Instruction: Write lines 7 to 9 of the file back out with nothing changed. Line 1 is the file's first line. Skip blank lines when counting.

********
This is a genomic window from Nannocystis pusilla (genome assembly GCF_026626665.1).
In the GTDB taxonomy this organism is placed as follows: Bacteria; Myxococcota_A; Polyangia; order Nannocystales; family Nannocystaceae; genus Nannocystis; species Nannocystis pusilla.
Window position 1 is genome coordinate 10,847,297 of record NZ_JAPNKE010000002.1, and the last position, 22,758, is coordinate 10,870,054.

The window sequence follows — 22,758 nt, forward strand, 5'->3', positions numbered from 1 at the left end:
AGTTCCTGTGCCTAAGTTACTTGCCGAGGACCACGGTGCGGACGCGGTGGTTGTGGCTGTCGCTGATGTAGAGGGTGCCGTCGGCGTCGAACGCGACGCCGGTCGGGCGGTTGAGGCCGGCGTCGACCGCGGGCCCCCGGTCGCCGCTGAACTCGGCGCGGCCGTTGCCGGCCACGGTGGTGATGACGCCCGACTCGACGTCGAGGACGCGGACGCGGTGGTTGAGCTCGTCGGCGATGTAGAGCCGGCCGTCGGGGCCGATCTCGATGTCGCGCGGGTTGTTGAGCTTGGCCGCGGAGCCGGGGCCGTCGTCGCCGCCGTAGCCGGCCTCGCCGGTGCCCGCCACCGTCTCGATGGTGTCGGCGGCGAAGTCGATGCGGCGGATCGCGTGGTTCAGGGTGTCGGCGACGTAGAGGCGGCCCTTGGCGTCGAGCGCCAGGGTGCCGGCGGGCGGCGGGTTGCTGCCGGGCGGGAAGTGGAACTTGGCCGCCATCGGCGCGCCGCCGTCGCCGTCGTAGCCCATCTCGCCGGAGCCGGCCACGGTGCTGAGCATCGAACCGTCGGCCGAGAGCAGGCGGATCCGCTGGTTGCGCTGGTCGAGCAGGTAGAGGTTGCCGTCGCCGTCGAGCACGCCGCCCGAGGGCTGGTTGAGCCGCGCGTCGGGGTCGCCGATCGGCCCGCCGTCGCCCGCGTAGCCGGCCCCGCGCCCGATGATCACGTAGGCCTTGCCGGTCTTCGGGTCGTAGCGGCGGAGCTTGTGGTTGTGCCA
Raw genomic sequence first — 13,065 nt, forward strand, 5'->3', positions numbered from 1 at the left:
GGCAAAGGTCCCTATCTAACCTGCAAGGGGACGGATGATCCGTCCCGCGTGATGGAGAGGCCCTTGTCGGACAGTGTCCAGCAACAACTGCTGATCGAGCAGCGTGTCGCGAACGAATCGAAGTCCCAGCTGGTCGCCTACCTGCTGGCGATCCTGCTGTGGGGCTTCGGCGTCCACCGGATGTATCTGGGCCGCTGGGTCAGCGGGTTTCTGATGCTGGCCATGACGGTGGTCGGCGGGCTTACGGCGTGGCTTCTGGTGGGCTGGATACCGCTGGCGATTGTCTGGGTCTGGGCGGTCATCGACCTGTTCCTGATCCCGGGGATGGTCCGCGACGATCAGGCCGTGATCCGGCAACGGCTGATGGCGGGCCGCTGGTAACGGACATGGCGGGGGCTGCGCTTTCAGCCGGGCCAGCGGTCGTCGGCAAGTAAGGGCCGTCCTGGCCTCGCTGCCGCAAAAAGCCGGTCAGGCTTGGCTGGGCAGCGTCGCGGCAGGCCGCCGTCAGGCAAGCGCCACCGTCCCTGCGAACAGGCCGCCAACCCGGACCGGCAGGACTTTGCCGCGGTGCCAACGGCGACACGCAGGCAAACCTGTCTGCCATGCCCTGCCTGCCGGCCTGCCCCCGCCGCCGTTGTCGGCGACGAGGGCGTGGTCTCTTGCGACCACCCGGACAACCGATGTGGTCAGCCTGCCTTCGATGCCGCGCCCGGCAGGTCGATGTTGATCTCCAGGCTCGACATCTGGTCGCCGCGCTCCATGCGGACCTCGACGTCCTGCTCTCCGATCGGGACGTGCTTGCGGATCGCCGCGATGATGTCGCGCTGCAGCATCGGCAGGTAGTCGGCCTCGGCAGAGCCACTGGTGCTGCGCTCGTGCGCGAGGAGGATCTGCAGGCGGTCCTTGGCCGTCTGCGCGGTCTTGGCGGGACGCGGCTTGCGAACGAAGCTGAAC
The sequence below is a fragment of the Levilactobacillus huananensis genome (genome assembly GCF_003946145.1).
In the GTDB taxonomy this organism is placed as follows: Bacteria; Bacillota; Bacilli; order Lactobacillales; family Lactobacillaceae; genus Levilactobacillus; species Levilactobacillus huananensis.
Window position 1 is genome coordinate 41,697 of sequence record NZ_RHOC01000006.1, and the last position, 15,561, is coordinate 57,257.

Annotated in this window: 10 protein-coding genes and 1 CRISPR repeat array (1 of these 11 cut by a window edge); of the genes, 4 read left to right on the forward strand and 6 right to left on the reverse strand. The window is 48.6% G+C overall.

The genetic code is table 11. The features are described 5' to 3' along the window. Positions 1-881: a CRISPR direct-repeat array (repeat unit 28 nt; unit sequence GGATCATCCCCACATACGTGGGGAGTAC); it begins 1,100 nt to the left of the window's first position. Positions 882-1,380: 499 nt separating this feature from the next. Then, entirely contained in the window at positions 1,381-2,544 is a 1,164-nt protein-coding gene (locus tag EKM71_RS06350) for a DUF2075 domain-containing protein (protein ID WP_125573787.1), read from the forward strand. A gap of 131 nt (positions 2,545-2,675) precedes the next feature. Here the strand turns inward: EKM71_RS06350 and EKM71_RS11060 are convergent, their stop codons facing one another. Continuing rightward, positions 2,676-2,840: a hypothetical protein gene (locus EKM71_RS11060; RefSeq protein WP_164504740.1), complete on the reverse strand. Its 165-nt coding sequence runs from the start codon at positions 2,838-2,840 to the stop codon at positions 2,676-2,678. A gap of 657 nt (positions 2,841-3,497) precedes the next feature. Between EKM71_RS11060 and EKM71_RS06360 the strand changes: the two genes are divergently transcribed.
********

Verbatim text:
GGCAAAGGTCCCTATCTAACCTGCAAGGGGACGGATGATCCGTCCCGCGTGATGGAGAGGCCCTTGTCGGACAGTGTCCAGCAACAACTGCTGATCGAGCAGCGTGTCGCGAACGAATCGAAGTCCCAGCTGGTCGCCTACCTGCTGGCGATCCTGCTGTGGGGCTTCGGCGTCCACCGGATGTATCTGGGCCGCTGGGTCAGCGGGTTTCTGATGCTGGCCATGACGGTGGTCGGCGGGCTTACGGCGTGGCTTCTGGTGGGCTGGATACCGCTGGCGATTGTCTGGGTCTGGGCGGTCATCGACCTGTTCCTGATCCCGGGGATGGTCCGCGACGATCAGGCCGTGATCCGGCAACGGCTGATGGCGGGCCGCTGGTAACGGACATGGCGGGGGCTGCGCTTTCAGCCGGGCCAGCGGTCGTCGGCAAGTAAGGGCCGTCCTGGCCTCGCTGCCGCAAAAAGCCGGTCAGGCTTGGCTGGGCAGCGTCGCGGCAGGCCGCCGTCAGGCAAGCGCCACCGTCCCTGCGAACAGGCCGCCAACCCGGACCGGCAGGACTTTGCCGCGGTGCCAACGGCGACACGCAGGCAAACCTGTCTGCCATGCCCTGCCTGCCGGCCTGCCCCCGCCGCCGTTGTCGGCGACGAGGGCGTGGTCTCTTGCGACCACCCGGACAACCGATGTGGTCAGCCTGCCTTCGATGCCGCGCCCGGCAGGTCGATGTTGATCTCCAGGCTCGACATCTGGTCGCCGCGCTCCATGCGGACCTCGACGTCCTGCTCTCCGATCGGGACGTGCTTGCGGATCGCCGCGATGATGTCGCGCTGCAGCATCGGCAGGTAGTCGGCCTCGGCAGAGCCACTGGTGCTGCGCTCGTGCGCGAGGAGGATCTGCAGGCGGTCCTTGGCCGTCTGCGCGGTCTTGGCGGGACGCGGCTTGCGAACGAAGCTGAAC
The sequence below is a fragment of the Levilactobacillus huananensis genome (genome assembly GCF_003946145.1).
In the GTDB taxonomy this organism is placed as follows: Bacteria; Bacillota; Bacilli; order Lactobacillales; family Lactobacillaceae; genus Levilactobacillus; species Levilactobacillus huananensis.